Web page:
The daughter Doña Juana Saint Just had married Commander Don Gabino Gamiz and they inherited the described two-level stone house with roof tile at San José Street. During this time period, stone was a general term used to describe rubble masonry construction material as opposed to wood construction. The property as described in the testament copy from the Title Deed, bordered to the north with the priest Don Valentino Urquese, west with Don Vicente Pacheco’s succession and south with Don Francisco Acosta. The measurement of the property was 679 ½ Castilian Varas from east to west along a patio wall in a straight line to Pacheco’s wall.  This measurement equals 5 feet 6 inches per one Castilian Vara and is equivalent with today’s measurements. This information is comparable with property lines clearly marked in Thomas O’Daly Plan of San Juan where the interior plots called corralones were divided with segmented lines indicating property boundaries. The hashed lines would later become dividing walls between houses on future consolidated blocks.

Plan of San Juan detail from blueprint reproduction by Thomas O’Daly, 1772 Public Works, Municipal Works Holdings, legajo 62-p, Box 329.jpg

Plan of San Juan detail from blueprint reproduction by Thomas O’Daly, 1772 Public Works, Municipal Works Holdings, legajo 62-p, Box 329

The building, once acquired by the Association of the Daughters of Charity of San Vicente de Paul de Puerto Rico used the property for educational purposes and the religious teachings of the Catholic Church on this and other two more properties in Old San Juan where they also ran charitable work. The second inscription from the Deeds Registry dates from 1895 and indicates that the property was used as the House of Charity of San Idelfonso.  The Company of the Daughters of Charity San Vicente de Paul still is today an apostolic organization founded in France 1633 by San Vicente de Paul and Santa Luisa de Marillarc. The organization started missionary work in Spain in 1790 continuing the charity service in education, health, social work, elderly care and children shelter. In Puerto Rico, the foundation of the Company of the Daughters of Charity San Vicente de Paul dates from 1863. This organization occupied the building San José 106 from August of 1881 until May of 1960 and used it for asylum and education purposes. Another Charity Asylum form the same congregation of nuns was established according to documents from San Juan Municipal Works on December 10, 1879. This one was located at number 22 San Sebastián Street and the purpose was to shelter the poor that needed public charity since the amounts of destitute people on the streets was said to be increasing. The Daughters of Charity also directed various catholic schools in other towns of Puerto Rico around the year 1912. The towns they operated schools in were Coamo, Mayaguez, Ponce and Manatí. As for San Juan, they were in charge of three, the Colegio de Párvulos, San Idelfonso School and La Inmaculada School. San Idelfonso School is described as being dedicated to primary instruction, English language, embroidery and crafts. San Idelfonso School became the Seminario Conciliar founded in 1832 at the building next to the convent.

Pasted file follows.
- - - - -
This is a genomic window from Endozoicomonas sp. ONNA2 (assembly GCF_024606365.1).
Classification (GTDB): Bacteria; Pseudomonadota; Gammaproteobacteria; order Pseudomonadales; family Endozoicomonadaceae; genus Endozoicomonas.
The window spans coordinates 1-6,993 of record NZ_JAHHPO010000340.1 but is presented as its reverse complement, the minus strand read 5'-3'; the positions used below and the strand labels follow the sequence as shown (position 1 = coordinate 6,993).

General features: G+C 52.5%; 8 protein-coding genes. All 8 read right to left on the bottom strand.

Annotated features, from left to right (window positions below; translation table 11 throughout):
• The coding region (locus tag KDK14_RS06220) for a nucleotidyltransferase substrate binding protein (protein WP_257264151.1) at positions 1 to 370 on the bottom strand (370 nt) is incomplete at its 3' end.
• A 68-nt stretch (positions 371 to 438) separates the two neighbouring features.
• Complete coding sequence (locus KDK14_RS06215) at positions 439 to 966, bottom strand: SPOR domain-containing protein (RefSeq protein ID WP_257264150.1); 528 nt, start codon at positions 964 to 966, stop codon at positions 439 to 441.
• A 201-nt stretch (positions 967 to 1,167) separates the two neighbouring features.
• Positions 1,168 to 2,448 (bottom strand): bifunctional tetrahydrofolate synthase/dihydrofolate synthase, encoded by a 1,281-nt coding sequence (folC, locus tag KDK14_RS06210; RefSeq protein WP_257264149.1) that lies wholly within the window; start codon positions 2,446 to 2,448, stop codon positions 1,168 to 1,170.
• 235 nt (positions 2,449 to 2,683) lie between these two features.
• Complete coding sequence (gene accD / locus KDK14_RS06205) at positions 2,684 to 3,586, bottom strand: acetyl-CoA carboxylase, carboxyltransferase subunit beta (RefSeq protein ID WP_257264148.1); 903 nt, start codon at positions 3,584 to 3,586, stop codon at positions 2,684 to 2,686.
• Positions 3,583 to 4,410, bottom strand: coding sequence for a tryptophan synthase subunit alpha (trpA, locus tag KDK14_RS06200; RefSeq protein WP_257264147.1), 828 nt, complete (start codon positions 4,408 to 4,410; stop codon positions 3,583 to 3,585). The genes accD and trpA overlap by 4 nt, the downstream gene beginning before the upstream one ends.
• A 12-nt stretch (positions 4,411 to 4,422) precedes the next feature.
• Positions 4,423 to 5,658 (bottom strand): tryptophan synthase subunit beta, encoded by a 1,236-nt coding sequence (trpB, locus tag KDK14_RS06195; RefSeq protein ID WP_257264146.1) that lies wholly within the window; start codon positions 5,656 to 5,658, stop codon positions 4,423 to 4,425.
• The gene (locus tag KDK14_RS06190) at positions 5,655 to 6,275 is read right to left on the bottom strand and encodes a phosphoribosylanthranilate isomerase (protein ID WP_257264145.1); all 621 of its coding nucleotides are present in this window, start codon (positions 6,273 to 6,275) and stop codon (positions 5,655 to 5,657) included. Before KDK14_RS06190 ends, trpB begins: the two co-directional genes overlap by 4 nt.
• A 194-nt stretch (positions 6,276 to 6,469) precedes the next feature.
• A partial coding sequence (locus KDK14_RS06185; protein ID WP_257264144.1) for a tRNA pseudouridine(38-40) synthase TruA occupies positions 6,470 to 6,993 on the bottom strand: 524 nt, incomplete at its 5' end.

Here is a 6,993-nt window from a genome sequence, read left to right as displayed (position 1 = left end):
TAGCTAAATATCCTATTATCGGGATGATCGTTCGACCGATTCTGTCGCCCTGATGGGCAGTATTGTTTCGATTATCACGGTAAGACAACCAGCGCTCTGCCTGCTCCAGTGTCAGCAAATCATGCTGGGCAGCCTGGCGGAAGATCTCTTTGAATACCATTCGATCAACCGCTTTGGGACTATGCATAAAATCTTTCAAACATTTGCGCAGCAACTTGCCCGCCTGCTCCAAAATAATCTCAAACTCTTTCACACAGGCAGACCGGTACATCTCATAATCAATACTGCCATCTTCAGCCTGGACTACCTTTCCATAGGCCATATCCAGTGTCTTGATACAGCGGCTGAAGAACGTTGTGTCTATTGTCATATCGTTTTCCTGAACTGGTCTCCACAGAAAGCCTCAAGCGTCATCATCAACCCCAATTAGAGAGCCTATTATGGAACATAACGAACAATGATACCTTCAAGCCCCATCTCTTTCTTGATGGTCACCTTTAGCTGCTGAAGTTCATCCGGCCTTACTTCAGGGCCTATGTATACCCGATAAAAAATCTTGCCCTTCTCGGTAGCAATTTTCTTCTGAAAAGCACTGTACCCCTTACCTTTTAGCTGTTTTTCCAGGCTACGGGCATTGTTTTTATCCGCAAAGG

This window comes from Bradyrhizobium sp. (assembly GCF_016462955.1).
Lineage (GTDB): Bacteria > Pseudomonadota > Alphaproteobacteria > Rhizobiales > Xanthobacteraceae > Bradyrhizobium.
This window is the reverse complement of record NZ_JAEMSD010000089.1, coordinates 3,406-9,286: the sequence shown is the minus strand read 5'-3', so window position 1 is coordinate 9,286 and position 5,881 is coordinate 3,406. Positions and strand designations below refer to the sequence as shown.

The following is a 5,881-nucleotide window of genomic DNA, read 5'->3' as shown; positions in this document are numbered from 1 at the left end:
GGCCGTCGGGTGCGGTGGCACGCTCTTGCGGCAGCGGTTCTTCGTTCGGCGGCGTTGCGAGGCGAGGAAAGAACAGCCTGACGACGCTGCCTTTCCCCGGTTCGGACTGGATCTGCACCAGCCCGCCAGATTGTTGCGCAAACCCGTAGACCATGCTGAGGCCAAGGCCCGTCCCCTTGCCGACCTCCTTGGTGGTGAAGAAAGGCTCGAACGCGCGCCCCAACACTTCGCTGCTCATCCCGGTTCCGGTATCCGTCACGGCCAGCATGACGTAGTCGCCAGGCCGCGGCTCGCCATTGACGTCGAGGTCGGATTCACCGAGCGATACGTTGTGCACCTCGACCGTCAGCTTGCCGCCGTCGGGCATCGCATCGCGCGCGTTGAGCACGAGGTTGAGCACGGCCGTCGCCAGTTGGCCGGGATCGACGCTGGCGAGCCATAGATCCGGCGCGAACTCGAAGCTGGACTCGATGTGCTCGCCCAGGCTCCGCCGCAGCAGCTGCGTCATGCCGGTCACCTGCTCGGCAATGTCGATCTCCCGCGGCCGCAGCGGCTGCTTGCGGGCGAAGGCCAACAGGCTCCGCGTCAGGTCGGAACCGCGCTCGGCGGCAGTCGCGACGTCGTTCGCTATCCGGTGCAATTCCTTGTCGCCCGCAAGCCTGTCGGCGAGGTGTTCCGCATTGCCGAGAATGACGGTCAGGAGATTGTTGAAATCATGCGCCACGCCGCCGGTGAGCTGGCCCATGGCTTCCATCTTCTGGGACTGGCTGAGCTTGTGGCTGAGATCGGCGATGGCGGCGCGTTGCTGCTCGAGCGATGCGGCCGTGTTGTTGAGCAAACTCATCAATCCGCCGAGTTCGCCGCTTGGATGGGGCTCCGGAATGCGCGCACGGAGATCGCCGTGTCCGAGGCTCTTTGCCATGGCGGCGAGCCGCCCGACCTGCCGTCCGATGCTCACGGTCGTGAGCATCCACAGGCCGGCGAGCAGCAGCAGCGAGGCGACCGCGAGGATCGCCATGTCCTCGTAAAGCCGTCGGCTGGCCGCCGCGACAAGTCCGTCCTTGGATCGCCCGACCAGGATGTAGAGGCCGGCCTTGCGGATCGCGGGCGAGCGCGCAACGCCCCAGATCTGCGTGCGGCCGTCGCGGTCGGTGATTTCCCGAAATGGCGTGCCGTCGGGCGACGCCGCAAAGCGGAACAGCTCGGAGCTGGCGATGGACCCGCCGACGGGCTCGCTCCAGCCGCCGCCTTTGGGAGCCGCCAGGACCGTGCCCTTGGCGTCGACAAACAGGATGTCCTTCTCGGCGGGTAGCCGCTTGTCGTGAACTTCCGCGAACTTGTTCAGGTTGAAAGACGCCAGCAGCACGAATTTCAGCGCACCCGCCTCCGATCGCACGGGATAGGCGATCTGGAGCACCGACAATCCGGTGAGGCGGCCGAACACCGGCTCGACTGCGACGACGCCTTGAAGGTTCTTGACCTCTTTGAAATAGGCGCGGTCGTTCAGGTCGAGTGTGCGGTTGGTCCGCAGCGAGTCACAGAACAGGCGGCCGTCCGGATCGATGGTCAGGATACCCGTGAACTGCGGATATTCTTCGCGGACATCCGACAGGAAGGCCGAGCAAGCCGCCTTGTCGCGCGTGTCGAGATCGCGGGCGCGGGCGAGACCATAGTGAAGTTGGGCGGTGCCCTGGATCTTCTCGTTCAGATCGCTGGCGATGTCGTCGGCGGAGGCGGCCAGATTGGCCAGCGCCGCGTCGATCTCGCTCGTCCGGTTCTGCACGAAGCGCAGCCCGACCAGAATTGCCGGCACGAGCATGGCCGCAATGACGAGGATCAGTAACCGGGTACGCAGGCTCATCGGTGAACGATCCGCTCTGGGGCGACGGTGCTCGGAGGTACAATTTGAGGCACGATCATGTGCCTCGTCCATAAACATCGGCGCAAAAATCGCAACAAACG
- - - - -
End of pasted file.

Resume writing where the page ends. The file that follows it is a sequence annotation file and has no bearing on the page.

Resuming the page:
In May of 1960 The Association of the Charity Daughters of San Idelfonso sold the property to Industrial Development Company of Puerto Rico by way of Antonio Torres Fernández. The third level of the property makes its appearance in the Deeds Registry according to the inscription dated in 1967. Therefore we can deduce that by this date the third level was already built. The same inscription mentions that the property has a clause that the building was destined for tourist use, with a commercial restaurant and apartments. The property description from 1983 maintains the same size of 496.73 total square meters, however the boundaries change. To the north, the building limits with land of the Industrial Development Company of Puerto Rico. This means that PRIDCO bought the adjacent property as well. On the south it limits with Luna Street and lands owned by Vicenta Esteban, on the East by San José Street and by the west with property of Iván Aldrey and lands of Vicenta Esteban. The building has two levels and a penthouse that refers to the recessed third level with a total 8,867 square feet for the entire property. The first level has 4,760 square feet and the second level has 3,699 square feet according to the inscription.


Changes to the Property

Property files from San Juan Historic Zone, Institute of Puerto Rican Culture, circa 1950, 106 San José Street.jpg

Property files from San Juan Historic Zone, Institute of Puerto Rican Culture, circa 1950, 106 San José Street

In 1894, neighbors from San José and Tetuán Street filed a formal complaint against authorities for charges from a water connection that was unfinished leaving them without wastewater service. The citizens claimed that they weren’t connected to the drain system, yet they were charged for unavailable services. At least for these two streets of Old San Juan, the connection of individual houses to the main drain pipe was completed during the year 1893 according to the claim. The neighbors were dismissed from the payment until the work was finished. 

The will and testament from Coronel Don José Saint Just in 1862 describes a piece of land that was sold to the Coronel in the amount of 6,500 pesos with all accesses and legal rights. This piece of land becomes part of the property 106 San José Street and is described as entering in a piece of the corral measuring 6 Castilian varas. The measurement and location coincides with the smaller patio belonging to the property. The writer also advises that there is a latrine belonging to the house close to a masonry wall room. This is written evidence confirming an archaeological excavation from 2005 when an old covered latrine was discovered.